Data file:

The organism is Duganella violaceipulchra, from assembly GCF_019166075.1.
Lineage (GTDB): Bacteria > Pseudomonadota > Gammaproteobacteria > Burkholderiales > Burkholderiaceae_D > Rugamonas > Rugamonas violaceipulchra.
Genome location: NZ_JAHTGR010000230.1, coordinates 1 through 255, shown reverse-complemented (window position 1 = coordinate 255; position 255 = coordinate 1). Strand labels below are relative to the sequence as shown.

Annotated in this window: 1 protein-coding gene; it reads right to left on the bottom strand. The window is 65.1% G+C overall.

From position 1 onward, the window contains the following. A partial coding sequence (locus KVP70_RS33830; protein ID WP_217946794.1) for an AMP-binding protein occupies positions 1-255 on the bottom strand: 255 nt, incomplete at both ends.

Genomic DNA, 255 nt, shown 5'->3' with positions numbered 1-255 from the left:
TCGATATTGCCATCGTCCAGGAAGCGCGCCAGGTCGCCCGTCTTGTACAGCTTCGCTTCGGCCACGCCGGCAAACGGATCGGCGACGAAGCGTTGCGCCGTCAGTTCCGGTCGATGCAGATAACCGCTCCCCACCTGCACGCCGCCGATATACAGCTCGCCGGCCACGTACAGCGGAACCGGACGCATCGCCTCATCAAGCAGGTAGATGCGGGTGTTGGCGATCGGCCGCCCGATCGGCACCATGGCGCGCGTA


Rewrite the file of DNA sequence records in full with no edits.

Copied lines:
The organism is Duganella violaceipulchra, from assembly GCF_019166075.1.
Lineage (GTDB): Bacteria > Pseudomonadota > Gammaproteobacteria > Burkholderiales > Burkholderiaceae_D > Rugamonas > Rugamonas violaceipulchra.
Genome location: NZ_JAHTGR010000230.1, coordinates 1 through 255, shown reverse-complemented (window position 1 = coordinate 255; position 255 = coordinate 1). Strand labels below are relative to the sequence as shown.

Annotated in this window: 1 protein-coding gene; it reads right to left on the bottom strand. The window is 65.1% G+C overall.

From position 1 onward, the window contains the following. A partial coding sequence (locus KVP70_RS33830; protein ID WP_217946794.1) for an AMP-binding protein occupies positions 1-255 on the bottom strand: 255 nt, incomplete at both ends.

Genomic DNA, 255 nt, shown 5'->3' with positions numbered 1-255 from the left:
TCGATATTGCCATCGTCCAGGAAGCGCGCCAGGTCGCCCGTCTTGTACAGCTTCGCTTCGGCCACGCCGGCAAACGGATCGGCGACGAAGCGTTGCGCCGTCAGTTCCGGTCGATGCAGATAACCGCTCCCCACCTGCACGCCGCCGATATACAGCTCGCCGGCCACGTACAGCGGAACCGGACGCATCGCCTCATCAAGCAGGTAGATGCGGGTGTTGGCGATCGGCCGCCCGATCGGCACCATGGCGCGCGTA